Editorial: Planning a new US-Carib relationship
It needn't require President Obama to come to Kingston to tell us that Jamaica and its CARICOM partners need to clearly define and articulate a new architecture for their relationship with the United States. The old Uncle Sam, fat of pocketbook, ready to buy off potentially recalcitrant neighbours, has long since changed his posture. Diminished by the end of the Cold War and the post-9/11 acceleration of global terrorism, the neighbourhood just hasn't maintained its cachet. It hasn't helped, too, that America isn't as flush as it used to be.
The Caribbean has been slow in adjusting to the new reality, so has failed to fully define its strategic expectations from Washington. It is as though it half-believes that the old order will reassert itself. But as President Obama made clear to young people at the University of the West Indies last week, the Caribbean shouldn't be looking for the cash-doling Uncle Sam of old.
According to Mr Obama, in his travels in this hemisphere, he is often bombarded with questions about the absence of Alliance for Progress-type projects "with huge sums of money" - a reference to President John F. Kennedy's 1960s initiative that pumped billions of dollars of US aid into Latin America with the aim of lifting living standards and warding off communism.
"We do have some fiscal constraints," Mr Obama explained. In any event, since those days, the economic disparity between the United States and the rest of the world has "evened out" significantly, so other wealthy countries, he argued, should share in helping to finance the development of poor countries. This is partly what is at play with China's growing investments in the Caribbean, which Mr Obama said his administration is not against, notwithstanding the suspicion with which many in Washington view Beijing's intent.
However, the United States and the Caribbean are close geographic neighbours and America remains the most powerful economy and richest market in the world. The issue facing the Caribbean, including Jamaica, therefore, is how to articulate a relationship that maximises these factors to the region's gain. Two significant developments favour the region.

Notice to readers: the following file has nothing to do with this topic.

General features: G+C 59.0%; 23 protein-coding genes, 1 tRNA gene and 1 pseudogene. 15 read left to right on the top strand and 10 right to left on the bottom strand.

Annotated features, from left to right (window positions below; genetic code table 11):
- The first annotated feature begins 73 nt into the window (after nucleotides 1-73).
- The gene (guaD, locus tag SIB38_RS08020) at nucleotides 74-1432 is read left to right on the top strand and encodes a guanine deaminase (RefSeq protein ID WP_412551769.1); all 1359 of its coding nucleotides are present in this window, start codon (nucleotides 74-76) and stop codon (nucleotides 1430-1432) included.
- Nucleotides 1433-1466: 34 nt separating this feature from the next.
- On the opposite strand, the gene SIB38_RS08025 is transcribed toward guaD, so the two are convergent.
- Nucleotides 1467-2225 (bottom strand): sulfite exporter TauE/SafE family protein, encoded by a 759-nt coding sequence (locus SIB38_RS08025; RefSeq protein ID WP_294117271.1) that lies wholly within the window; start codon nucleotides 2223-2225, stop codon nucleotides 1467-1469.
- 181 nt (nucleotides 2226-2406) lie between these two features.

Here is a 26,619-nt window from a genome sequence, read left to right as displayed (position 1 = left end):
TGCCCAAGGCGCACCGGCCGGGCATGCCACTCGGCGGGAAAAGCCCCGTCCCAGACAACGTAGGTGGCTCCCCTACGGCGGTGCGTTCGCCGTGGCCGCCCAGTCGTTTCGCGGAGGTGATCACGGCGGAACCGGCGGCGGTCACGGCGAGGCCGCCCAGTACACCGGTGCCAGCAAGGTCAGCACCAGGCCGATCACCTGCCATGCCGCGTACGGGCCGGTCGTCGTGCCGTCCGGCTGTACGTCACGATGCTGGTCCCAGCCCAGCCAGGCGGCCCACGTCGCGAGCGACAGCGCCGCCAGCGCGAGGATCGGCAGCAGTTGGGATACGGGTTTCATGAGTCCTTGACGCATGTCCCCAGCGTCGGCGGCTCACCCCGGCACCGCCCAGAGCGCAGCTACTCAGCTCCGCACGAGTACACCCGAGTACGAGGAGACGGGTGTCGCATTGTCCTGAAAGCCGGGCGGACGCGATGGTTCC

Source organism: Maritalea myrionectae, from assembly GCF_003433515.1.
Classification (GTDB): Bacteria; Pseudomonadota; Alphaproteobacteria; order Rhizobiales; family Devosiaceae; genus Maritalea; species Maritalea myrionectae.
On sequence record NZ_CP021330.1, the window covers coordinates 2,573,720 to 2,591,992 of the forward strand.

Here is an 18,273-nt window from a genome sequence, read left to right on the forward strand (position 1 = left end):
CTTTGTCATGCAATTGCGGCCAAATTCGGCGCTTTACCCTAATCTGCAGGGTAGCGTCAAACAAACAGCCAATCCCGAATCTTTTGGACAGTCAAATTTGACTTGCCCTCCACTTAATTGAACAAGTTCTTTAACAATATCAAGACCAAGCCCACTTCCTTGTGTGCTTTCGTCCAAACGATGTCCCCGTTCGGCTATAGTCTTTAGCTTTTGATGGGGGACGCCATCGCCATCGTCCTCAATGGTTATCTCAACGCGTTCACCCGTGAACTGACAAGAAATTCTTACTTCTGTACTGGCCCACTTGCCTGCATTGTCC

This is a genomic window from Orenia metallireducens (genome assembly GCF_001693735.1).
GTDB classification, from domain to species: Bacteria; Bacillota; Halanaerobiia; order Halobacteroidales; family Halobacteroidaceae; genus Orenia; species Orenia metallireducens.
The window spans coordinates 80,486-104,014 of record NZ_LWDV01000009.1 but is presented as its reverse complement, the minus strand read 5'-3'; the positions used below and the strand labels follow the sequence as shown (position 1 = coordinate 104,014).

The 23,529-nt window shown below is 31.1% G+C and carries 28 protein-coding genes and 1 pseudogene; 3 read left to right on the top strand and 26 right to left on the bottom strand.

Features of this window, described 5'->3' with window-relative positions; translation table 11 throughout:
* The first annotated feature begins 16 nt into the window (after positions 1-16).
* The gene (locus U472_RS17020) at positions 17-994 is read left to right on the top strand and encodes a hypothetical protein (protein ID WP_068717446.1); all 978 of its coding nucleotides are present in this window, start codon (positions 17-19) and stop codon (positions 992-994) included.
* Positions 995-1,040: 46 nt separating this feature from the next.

While the Cold War bipolarity has crumbled, global religion-infused ideological as well as narcoterrorism exacerbate America's concerns for security in the Caribbean, where it has important economic and other interests. Washington's recent emphasis on deeper security cooperation is understandable and of value to poor, at-risk countries.
Further, the Obama administration's appreciation of the dangers of climate change and its push for clean energy at home have spin-off for this region. Rising sea levels won't expect boundaries. Washington's emerging fund to help clean energy projects in the region, though small, is a potentially significant endeavour for CARICOM's island states.
But it is not all altruism on the part of the United States. Washington is uneasy over preferential oil deals regional states enjoy from Venezuela. This concern helps to gird a broader American energy initiative for the region, the full scope of which is yet to emerge, but which Jamaica and others should be prepared to leverage to their advantage.
Global circumstances mean that the days of preferential trade arrangements are closing, so expanding deals like the Caribbean Basin Initiative won't happen. The environment and circumstance, however, exist to get special help to steer American capital to Jamaica, and others in the region ready to do the work.
At least in Jamaica, we should get on with it.